photo courtesy Alexander Valley Film Society
Students can take an online filmmaking class with Alexander Valley Film Society, one of several virtual camps happening this summer.
Three Sonoma County arts and education organizations are coordinating their summer schedules this year to collectively provide North Bay students with seven weeks worth of virtual summer arts camps, June 22 to August 7.
The Alexander Valley Film Society, Luther Burbank Center for the Arts and Transcendence Theatre Company are each engaging local youth with online arts experiences in their respective disciplines this summer, with the AVFS Filmmaking Bootcamp
, the LBC Summer Arts Sampler Camp
, the Transcendence Virtual Kids Camp
and then a final AVFS Editing Bootcamp running consecutively to keep the kids busy all season.
“The collaboration is in the scheduling,” says Ashleigh Worley, director of education and community engagement at Luther Burbank Center. “The camps are independently run, and we’re working together so kids can participate in all three.”
Worley and the LBC have been offering virtual arts programming since a week after the shelter-in-place orders took effect in late March, and by meeting with several other arts organizations, it became apparent that everyone was worried about the status of summer camps in the North Bay.
“We started talking about how we can uplift and support each other’s work, whatever form it ended up taking,” Worley says. With so much unknown about the evolution of social distancing rules through the summer, LBC quickly made a plan to host a virtual summer arts camp, and Worley found likeminded groups in AVFS and TTC, which aligned their individual virtual camp schedules so students could attend all three camps.
First, the AVFS Filmmaking Bootcamp, running June 22–26 and led by Sonoma County–based writer/director and film educator Malinalli Lopez, welcomes students grades 5–12 to learn the basics of filmmaking over Zoom, using smartphones to creatively capture their story. The idea is for students to then continue to film themselves and their families during the rest of the summer camps for the final Editing Bootcamp that happens in August.
“The reason the three of us collaborated to get these programs out was to give families a sure-fire schedule that they could put into their calendars now and count on in the months to come,” says Alexander Valley Film Society founder and executive director Kathryn Hecht. “Even though we might be dealing with a little bit of screen fatigue, we want kids to stay engaged, meet new people and try to prevent much of that learning slide that is supposed to happen in the summer anyways.”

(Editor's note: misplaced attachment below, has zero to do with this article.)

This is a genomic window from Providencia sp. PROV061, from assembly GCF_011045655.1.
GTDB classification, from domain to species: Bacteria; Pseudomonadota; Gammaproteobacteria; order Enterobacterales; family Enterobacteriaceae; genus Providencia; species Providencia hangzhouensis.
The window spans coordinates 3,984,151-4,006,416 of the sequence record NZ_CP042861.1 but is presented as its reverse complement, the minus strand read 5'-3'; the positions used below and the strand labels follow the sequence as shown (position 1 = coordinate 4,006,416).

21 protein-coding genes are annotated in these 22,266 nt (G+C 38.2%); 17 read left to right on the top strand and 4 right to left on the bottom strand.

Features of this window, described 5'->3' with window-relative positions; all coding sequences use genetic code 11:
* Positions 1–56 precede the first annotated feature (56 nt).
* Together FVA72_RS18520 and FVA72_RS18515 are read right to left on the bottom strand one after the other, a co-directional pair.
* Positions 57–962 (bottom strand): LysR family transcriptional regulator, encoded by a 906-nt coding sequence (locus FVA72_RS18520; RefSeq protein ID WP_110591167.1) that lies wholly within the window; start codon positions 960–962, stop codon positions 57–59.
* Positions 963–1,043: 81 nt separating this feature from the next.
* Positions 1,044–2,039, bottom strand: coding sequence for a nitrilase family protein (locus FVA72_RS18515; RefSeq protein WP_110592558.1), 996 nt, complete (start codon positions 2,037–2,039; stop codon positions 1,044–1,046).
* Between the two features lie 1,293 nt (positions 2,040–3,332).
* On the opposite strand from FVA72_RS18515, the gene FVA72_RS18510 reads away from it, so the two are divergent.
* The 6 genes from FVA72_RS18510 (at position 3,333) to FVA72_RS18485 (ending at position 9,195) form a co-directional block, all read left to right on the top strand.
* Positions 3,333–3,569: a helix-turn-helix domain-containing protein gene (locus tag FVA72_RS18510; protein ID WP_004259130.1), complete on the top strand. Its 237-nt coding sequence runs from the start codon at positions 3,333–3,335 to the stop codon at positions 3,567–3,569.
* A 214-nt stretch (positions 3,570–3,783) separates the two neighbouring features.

After the initial AVFS bootcamp, students are invited to participate in LBC’s Summer Arts Sampler Camp, a weeklong virtual experience for students grades 5–12 that will explore music in the form of ukulele, percussion and hip-hop dance. Available in three sessions, June 29–July 3, July 6–10 and July 13–17, the camps rotate through all three activities. The center’s massive instrument lending library will be open for students who don’t have a ukulele, and Worley adds there is no skill requirement to attend the virtual camps.
From there, students ages 7–12 can also choose to attend Transcendence Theatre Company’s virtual camp, July 27–31, that focuses on musical theater, improvisation, dance and movement. TTC is also hosting a Virtual Teen Intensive Camp for ages 13–18 a week earlier.
“Each day, they’ll have an hour of instruction and it’ll culminate in a 10-minute musical and solo concerts,” says Transcendence Theatre Company director of education and community engagement Nikko Kimzin. “It’s taking our in-person experience that we’ve had and seeing what works virtually and what can we amend for the virtual experience.”
The AVFS filmmaking bootcamps and the LBC sampler camps are free to attend. Transcendence Theatre Company is charging a modest fee, $35–$100, to pay the Broadway professionals who will be leading their camps, though Kimzin adds that TTC has several need-based scholarships available for students on their website.
“This is a collective mission of our arts organizations in the county,” says Kimzin. “I think arts are sometimes viewed as the side dish and not the main meal. We are trying to band together to say, especially in this time, connection and creating things as a group, as an ensemble, is a necessity for the mental health of our youth. The arts can be a main meal when it comes to that.”
The Alexander Valley Film Society, Luther Burbank Center for the Arts and Transcendence Theatre Company virtual summer arts camps run June 22–Aug 7. Registration is required for each camp. Avfilmsociety.org; lutherburbankcenter.org; bestnightever.org.